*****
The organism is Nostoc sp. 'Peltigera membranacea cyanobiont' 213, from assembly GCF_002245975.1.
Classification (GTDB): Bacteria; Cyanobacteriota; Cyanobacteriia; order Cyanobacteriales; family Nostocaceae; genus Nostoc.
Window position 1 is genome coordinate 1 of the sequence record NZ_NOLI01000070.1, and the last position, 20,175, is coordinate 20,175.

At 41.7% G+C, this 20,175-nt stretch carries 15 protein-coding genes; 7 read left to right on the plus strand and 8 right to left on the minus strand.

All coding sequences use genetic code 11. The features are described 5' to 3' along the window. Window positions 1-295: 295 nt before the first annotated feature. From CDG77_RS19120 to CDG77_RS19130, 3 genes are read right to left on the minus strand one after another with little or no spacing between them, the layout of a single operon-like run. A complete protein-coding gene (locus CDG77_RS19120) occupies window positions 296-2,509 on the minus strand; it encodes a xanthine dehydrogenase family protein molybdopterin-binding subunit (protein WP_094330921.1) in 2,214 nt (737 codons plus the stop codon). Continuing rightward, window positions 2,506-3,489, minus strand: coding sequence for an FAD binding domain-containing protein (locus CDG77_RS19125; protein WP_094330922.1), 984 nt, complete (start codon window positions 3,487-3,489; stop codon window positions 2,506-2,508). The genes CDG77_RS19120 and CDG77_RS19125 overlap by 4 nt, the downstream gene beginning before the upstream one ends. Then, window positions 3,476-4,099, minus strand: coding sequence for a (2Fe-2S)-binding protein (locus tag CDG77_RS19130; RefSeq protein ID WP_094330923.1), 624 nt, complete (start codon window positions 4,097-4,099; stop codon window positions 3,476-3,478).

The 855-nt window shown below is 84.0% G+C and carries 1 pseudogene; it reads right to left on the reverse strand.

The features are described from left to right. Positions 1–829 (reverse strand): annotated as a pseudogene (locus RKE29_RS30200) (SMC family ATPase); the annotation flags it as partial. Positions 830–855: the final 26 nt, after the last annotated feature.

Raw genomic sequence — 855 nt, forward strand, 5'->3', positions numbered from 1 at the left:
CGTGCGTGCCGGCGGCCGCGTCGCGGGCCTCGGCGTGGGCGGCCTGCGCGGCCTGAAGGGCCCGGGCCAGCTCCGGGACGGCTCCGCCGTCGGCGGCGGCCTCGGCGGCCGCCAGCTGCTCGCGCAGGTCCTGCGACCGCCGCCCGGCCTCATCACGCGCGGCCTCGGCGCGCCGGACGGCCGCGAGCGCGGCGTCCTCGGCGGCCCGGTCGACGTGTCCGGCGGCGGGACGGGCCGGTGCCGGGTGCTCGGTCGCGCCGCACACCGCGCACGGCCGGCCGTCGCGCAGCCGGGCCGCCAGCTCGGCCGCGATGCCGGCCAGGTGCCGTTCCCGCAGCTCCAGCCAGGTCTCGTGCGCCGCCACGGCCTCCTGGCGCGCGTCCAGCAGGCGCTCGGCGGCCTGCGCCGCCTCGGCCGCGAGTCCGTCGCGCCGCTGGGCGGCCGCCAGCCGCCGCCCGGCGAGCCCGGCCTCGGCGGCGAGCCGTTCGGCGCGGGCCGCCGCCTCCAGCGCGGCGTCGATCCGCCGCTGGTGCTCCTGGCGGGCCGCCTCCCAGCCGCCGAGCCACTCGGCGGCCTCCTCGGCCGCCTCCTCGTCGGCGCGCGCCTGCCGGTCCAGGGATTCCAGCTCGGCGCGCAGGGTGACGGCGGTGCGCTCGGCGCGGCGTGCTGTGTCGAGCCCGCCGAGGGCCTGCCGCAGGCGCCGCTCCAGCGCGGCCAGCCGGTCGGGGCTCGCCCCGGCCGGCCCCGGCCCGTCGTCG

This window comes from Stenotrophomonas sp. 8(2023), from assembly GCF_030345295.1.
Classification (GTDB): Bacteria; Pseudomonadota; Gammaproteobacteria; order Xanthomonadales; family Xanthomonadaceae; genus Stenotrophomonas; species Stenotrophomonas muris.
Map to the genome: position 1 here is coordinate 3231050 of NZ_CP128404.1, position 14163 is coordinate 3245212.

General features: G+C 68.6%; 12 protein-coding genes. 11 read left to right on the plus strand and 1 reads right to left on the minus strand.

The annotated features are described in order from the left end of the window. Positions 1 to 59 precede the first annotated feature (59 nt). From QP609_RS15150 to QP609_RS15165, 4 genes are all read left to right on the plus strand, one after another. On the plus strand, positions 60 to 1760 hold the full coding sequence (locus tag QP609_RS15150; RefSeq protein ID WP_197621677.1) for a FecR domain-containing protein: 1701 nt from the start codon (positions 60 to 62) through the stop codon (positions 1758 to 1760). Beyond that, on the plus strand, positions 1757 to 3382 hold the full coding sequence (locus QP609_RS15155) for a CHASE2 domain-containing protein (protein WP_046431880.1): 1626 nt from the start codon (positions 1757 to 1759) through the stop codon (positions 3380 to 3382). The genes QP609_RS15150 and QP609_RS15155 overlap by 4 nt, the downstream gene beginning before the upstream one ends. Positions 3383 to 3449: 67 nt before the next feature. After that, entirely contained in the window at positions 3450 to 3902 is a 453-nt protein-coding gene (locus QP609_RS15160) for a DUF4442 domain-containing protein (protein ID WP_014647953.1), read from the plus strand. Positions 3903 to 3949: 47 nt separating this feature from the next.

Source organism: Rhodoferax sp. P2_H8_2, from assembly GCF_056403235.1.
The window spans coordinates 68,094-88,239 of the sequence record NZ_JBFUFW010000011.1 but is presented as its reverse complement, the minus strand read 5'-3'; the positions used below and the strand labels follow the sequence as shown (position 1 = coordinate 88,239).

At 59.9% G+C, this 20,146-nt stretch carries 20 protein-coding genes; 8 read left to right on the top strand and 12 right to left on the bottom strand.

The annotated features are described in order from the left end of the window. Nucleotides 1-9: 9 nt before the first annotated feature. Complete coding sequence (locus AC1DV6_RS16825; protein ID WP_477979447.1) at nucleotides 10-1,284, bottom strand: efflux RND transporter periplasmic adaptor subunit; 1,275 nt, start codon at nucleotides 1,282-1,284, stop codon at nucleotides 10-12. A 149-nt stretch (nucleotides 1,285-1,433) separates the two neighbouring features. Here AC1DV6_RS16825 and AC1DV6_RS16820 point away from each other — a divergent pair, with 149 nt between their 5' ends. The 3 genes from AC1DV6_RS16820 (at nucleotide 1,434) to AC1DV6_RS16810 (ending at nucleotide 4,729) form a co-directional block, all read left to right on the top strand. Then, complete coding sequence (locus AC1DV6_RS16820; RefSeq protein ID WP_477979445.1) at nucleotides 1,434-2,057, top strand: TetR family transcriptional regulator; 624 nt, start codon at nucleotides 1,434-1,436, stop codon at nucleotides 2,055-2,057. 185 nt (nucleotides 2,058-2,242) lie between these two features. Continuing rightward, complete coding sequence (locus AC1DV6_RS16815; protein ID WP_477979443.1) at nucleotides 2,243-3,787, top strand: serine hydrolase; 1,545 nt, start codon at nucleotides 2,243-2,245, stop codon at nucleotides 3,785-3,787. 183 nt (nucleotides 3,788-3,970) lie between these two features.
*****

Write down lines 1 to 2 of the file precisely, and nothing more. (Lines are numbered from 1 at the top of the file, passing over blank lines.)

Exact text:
The organism is Nostoc sp. 'Peltigera membranacea cyanobiont' 213, from assembly GCF_002245975.1.
Classification (GTDB): Bacteria; Cyanobacteriota; Cyanobacteriia; order Cyanobacteriales; family Nostocaceae; genus Nostoc.